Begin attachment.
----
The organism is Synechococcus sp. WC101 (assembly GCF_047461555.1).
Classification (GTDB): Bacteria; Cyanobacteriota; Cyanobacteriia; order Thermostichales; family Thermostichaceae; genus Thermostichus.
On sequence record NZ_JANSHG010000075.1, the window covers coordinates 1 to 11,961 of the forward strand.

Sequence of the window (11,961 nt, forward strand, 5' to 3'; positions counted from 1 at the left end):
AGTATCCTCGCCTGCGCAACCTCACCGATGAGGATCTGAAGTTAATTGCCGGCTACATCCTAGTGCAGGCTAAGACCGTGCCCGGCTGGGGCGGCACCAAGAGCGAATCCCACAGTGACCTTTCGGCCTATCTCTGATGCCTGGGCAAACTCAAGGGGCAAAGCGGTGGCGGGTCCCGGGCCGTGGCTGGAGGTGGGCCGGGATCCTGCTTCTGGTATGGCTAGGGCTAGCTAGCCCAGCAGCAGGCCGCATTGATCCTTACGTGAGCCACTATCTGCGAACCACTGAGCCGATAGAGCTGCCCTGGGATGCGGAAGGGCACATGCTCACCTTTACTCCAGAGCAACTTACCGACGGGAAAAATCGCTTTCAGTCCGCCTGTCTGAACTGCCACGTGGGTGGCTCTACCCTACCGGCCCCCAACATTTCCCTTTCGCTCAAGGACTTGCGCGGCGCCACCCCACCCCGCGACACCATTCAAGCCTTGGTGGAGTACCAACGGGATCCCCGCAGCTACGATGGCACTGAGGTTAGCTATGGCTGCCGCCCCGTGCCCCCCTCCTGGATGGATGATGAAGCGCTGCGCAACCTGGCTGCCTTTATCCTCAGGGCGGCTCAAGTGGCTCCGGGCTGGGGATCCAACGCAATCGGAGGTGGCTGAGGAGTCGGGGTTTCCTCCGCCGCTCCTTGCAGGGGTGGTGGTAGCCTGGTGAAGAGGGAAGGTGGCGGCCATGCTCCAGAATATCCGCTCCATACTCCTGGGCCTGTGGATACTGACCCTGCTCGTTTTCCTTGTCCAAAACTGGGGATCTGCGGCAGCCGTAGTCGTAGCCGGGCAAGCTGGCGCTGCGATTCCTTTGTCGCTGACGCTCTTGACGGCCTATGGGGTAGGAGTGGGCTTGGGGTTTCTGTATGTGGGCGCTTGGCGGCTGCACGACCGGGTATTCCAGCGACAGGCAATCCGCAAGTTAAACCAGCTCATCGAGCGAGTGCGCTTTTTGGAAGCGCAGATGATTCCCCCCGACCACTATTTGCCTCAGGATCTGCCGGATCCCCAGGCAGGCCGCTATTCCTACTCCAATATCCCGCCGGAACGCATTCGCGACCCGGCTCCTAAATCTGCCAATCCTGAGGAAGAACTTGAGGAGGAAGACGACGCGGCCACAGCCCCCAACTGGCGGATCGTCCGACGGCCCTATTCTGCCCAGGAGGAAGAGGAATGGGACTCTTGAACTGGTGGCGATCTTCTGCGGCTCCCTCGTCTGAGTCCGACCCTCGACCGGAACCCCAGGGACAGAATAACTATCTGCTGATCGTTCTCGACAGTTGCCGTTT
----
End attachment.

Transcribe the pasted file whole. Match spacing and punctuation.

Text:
The organism is Synechococcus sp. WC101 (assembly GCF_047461555.1).
Classification (GTDB): Bacteria; Cyanobacteriota; Cyanobacteriia; order Thermostichales; family Thermostichaceae; genus Thermostichus.
On sequence record NZ_JANSHG010000075.1, the window covers coordinates 1 to 11,961 of the forward strand.

Sequence of the window (11,961 nt, forward strand, 5' to 3'; positions counted from 1 at the left end):
AGTATCCTCGCCTGCGCAACCTCACCGATGAGGATCTGAAGTTAATTGCCGGCTACATCCTAGTGCAGGCTAAGACCGTGCCCGGCTGGGGCGGCACCAAGAGCGAATCCCACAGTGACCTTTCGGCCTATCTCTGATGCCTGGGCAAACTCAAGGGGCAAAGCGGTGGCGGGTCCCGGGCCGTGGCTGGAGGTGGGCCGGGATCCTGCTTCTGGTATGGCTAGGGCTAGCTAGCCCAGCAGCAGGCCGCATTGATCCTTACGTGAGCCACTATCTGCGAACCACTGAGCCGATAGAGCTGCCCTGGGATGCGGAAGGGCACATGCTCACCTTTACTCCAGAGCAACTTACCGACGGGAAAAATCGCTTTCAGTCCGCCTGTCTGAACTGCCACGTGGGTGGCTCTACCCTACCGGCCCCCAACATTTCCCTTTCGCTCAAGGACTTGCGCGGCGCCACCCCACCCCGCGACACCATTCAAGCCTTGGTGGAGTACCAACGGGATCCCCGCAGCTACGATGGCACTGAGGTTAGCTATGGCTGCCGCCCCGTGCCCCCCTCCTGGATGGATGATGAAGCGCTGCGCAACCTGGCTGCCTTTATCCTCAGGGCGGCTCAAGTGGCTCCGGGCTGGGGATCCAACGCAATCGGAGGTGGCTGAGGAGTCGGGGTTTCCTCCGCCGCTCCTTGCAGGGGTGGTGGTAGCCTGGTGAAGAGGGAAGGTGGCGGCCATGCTCCAGAATATCCGCTCCATACTCCTGGGCCTGTGGATACTGACCCTGCTCGTTTTCCTTGTCCAAAACTGGGGATCTGCGGCAGCCGTAGTCGTAGCCGGGCAAGCTGGCGCTGCGATTCCTTTGTCGCTGACGCTCTTGACGGCCTATGGGGTAGGAGTGGGCTTGGGGTTTCTGTATGTGGGCGCTTGGCGGCTGCACGACCGGGTATTCCAGCGACAGGCAATCCGCAAGTTAAACCAGCTCATCGAGCGAGTGCGCTTTTTGGAAGCGCAGATGATTCCCCCCGACCACTATTTGCCTCAGGATCTGCCGGATCCCCAGGCAGGCCGCTATTCCTACTCCAATATCCCGCCGGAACGCATTCGCGACCCGGCTCCTAAATCTGCCAATCCTGAGGAAGAACTTGAGGAGGAAGACGACGCGGCCACAGCCCCCAACTGGCGGATCGTCCGACGGCCCTATTCTGCCCAGGAGGAAGAGGAATGGGACTCTTGAACTGGTGGCGATCTTCTGCGGCTCCCTCGTCTGAGTCCGACCCTCGACCGGAACCCCAGGGACAGAATAACTATCTGCTGATCGTTCTCGACAGTTGCCGTTT